Here we do have a nasty reminder of how institutions in the former Soviet Union – universities, the Writers’ Union, the Composers’ Union, trade unions, whatever – responded about a colleague who’d been shafted by an unsigned statement in Pravda, as Dmitri Shostakovich was in 1936 after the Great Man took exception to the composer’s opera, Lady Macbeth of Mtsensk.
The Great Leader expresses his displeasure – and KABOOM, the roof falls on your head. This is what happened (metaphorically) to Nicoli Nattrass. Except that at UCT it didn’t even need a “Great Leader”. The executive jerked into action in response to the Twitter-sphere like a zombie.
Shame on you, ladies and gentlemen of the academe, shame on you Hidden Ones of the Caucus of Twitter, and shame on you, the executive.
A principal theme in the critique of my article by the Seven is a discourse on “power”. For them, a university is about “power”, a word that appears 17 times in their article. In another age, a university was supposed to be above all about truth. Seeking the truth. Trying to uncover what really happened in history, or how to build a bridge so it won’t fall down, or how to create a vaccine to stop a virus that is killing people ….
And for this, what was needed in the university was freedom of thought and of criticism – “academic freedom”, a phrase appearing six times in the article by my critics, and in a somewhat negative context. Free critical inquiry is what Galileo was deprived of by the Inquisition. It’s what universities were supposed to be for: which did not stop universities in the Soviet Union from being turned – very largely – into izimbongi of the ruling political apparatus.
Real heroes of the spirit, though – some of the greatest cultural figures in the world in the last century, such as the poet and novelist Boris Pasternak, the composer Dmitri Shostakovich, the poet Anna Akhmatova – transcended in great pain and torment the slaughterhouse in which they lived, creating works that are immortal, even though these often could not be appreciated in their own country in their lifetimes.
Instead, South Africa learnt from the worst Russians.
What was wrong with Nicoli Nattrass pointing out in May in the South African Journal of Science – effectively – that South Africa has far too few black scientists? And that this is threatening for the country’s future? This is the clear meaning of her interpretation of a rough survey which suggested that not enough black students at UCT were aiming to become scientists – a serious question, in the age of Covid-19.
By comparison, “Maestro” Kaiser Harvey, who died in 2016 having taught mathematics at Morris Isaacson High School in Soweto and went on to become the principal of Orlando High School, is revered by the alumni of the 1970s generation for his inspirational teaching. Among his many pupils are Professor Solly Rataemane, head of psychiatry at Sefako Makgatho Health Sciences University, and Lekunutu Matima, a celebrated pharmacist who made his career in the United States, successfully defending his patents in the Federal high courts.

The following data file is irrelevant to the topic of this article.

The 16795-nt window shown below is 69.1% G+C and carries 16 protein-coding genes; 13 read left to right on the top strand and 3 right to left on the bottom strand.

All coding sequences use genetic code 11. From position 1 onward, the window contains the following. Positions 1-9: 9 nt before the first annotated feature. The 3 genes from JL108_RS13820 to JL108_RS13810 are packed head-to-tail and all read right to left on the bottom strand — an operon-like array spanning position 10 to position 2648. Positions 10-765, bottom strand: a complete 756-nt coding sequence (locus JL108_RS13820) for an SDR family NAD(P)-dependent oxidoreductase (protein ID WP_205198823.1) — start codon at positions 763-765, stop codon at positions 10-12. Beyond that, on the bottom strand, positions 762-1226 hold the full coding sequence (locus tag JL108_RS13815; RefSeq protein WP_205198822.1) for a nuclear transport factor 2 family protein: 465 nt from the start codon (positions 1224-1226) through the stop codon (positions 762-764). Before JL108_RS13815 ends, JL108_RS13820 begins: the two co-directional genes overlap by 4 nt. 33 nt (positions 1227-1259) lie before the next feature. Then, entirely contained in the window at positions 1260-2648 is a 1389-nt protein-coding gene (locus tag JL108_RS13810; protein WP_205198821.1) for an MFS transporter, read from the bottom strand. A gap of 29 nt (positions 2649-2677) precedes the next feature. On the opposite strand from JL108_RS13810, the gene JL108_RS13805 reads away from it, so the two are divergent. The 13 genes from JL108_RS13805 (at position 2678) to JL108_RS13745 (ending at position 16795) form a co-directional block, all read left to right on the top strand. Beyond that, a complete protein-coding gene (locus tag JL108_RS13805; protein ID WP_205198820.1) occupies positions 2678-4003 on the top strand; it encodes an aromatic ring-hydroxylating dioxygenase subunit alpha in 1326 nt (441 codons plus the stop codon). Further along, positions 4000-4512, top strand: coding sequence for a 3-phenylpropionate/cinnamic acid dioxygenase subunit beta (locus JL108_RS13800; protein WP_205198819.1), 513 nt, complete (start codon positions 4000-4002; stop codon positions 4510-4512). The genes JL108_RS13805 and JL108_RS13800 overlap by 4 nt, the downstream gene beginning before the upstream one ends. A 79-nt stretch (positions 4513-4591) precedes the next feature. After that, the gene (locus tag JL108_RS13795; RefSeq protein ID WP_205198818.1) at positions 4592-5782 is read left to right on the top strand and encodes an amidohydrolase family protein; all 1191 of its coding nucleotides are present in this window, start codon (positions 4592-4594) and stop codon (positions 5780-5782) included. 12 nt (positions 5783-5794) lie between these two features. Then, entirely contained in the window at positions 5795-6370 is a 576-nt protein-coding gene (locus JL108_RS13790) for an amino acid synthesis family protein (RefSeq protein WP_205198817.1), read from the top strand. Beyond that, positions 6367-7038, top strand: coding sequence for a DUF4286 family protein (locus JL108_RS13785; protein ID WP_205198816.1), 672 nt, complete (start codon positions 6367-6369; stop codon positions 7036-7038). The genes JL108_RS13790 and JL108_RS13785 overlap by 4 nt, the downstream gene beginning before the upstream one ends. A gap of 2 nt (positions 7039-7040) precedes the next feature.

Why should South Africa not be looking to educate far more Harveys, Rataemanes and Matimas, now that the apartheid state is gone?
The Seven also grievously mis-cite Steve Biko.
First, it should be remembered that Nelson Rolihlahla Mandela, Robert Mangaliso Sobukwe and Bantu Stephen Biko expressed their thoughts under their own names, not under cover of a caucus.
Second, in his two days of evidence for the defence in May 1976 at the trial of Saths Cooper and eight fellow members of the South African Students Organisation (SASO), Steve Biko referred strongly to what he regarded as an “inferiority complex” among black people in that period of all-enclosing segregation and repression. SASO, he said, was working for the liberation of black people “firstly from psychological oppression by themselves through inferiority complex …”.
He stressed “a certain state of alienation” as an “imprisoning concept”, a form of “self-negation” and “sense of defeat”.
(Millard Arnold, ed., The Testimony of Steve Biko: Black Consciousness in South Africa, Panther Books, London, 1979. pp.18,19, 24-28)
It is this psychology of “self-negation” which, in my view, expresses itself in the hidden conduct of members of the Black Academic Caucus on Twitter, who do not face a fraction of the dangers and repression confronted by Biko, Sobukwe and Mandela.
South Africa needs fearless, open discussion and debate – exactly what Nicoli Nattrass is fighting for. DM/MC
Editor’s Note: As outlined in a news article earlier, this issue will be thrashed out further on another platform. – a special edition of the SA Journal of Science.